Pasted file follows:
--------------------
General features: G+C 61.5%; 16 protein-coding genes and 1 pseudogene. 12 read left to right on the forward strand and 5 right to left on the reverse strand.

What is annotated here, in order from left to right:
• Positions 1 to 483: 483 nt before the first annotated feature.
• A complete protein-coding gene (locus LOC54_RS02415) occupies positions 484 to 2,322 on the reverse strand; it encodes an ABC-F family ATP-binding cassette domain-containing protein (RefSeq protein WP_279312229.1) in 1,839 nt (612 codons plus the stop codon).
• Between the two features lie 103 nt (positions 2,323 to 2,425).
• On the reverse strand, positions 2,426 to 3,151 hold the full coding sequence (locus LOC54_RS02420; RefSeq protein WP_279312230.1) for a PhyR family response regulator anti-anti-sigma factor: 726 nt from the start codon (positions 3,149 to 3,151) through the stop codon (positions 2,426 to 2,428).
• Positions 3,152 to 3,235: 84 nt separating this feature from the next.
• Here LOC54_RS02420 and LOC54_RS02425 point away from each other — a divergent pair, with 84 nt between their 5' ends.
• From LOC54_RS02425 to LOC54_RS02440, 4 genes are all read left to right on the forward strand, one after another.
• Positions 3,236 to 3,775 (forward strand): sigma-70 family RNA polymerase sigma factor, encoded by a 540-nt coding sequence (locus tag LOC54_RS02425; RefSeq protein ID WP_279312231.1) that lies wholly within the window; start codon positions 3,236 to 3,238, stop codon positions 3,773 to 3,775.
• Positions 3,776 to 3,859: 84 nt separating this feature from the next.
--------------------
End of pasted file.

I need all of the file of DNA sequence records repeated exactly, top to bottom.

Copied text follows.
General features: G+C 61.5%; 16 protein-coding genes and 1 pseudogene. 12 read left to right on the forward strand and 5 right to left on the reverse strand.

What is annotated here, in order from left to right:
• Positions 1 to 483: 483 nt before the first annotated feature.
• A complete protein-coding gene (locus LOC54_RS02415) occupies positions 484 to 2,322 on the reverse strand; it encodes an ABC-F family ATP-binding cassette domain-containing protein (RefSeq protein WP_279312229.1) in 1,839 nt (612 codons plus the stop codon).
• Between the two features lie 103 nt (positions 2,323 to 2,425).
• On the reverse strand, positions 2,426 to 3,151 hold the full coding sequence (locus LOC54_RS02420; RefSeq protein WP_279312230.1) for a PhyR family response regulator anti-anti-sigma factor: 726 nt from the start codon (positions 3,149 to 3,151) through the stop codon (positions 2,426 to 2,428).
• Positions 3,152 to 3,235: 84 nt separating this feature from the next.
• Here LOC54_RS02420 and LOC54_RS02425 point away from each other — a divergent pair, with 84 nt between their 5' ends.
• From LOC54_RS02425 to LOC54_RS02440, 4 genes are all read left to right on the forward strand, one after another.
• Positions 3,236 to 3,775 (forward strand): sigma-70 family RNA polymerase sigma factor, encoded by a 540-nt coding sequence (locus tag LOC54_RS02425; RefSeq protein ID WP_279312231.1) that lies wholly within the window; start codon positions 3,236 to 3,238, stop codon positions 3,773 to 3,775.
• Positions 3,776 to 3,859: 84 nt separating this feature from the next.